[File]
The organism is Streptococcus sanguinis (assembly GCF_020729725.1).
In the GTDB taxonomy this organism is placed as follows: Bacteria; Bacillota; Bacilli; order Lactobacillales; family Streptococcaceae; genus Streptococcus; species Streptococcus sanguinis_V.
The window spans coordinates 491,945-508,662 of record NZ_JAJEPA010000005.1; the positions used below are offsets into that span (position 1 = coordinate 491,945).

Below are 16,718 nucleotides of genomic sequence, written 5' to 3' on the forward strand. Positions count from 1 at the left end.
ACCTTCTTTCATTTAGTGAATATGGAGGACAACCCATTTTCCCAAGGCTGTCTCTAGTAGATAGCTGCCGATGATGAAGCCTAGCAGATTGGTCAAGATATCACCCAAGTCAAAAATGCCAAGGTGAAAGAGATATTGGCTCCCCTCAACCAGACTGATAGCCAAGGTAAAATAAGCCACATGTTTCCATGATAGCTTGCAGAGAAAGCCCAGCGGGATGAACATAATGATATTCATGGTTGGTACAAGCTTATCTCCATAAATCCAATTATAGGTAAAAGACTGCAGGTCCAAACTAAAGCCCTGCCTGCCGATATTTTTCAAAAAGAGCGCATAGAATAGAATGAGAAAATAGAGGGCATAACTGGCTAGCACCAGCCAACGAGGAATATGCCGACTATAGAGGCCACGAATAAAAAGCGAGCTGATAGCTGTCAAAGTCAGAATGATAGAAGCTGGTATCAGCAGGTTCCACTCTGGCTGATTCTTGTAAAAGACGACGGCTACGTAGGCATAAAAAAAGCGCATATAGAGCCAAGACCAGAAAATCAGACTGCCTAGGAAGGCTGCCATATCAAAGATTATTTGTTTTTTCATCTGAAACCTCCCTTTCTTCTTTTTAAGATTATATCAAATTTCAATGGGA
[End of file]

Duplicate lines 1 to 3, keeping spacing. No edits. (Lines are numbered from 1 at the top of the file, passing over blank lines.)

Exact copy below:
The organism is Streptococcus sanguinis (assembly GCF_020729725.1).
In the GTDB taxonomy this organism is placed as follows: Bacteria; Bacillota; Bacilli; order Lactobacillales; family Streptococcaceae; genus Streptococcus; species Streptococcus sanguinis_V.
The window spans coordinates 491,945-508,662 of record NZ_JAJEPA010000005.1; the positions used below are offsets into that span (position 1 = coordinate 491,945).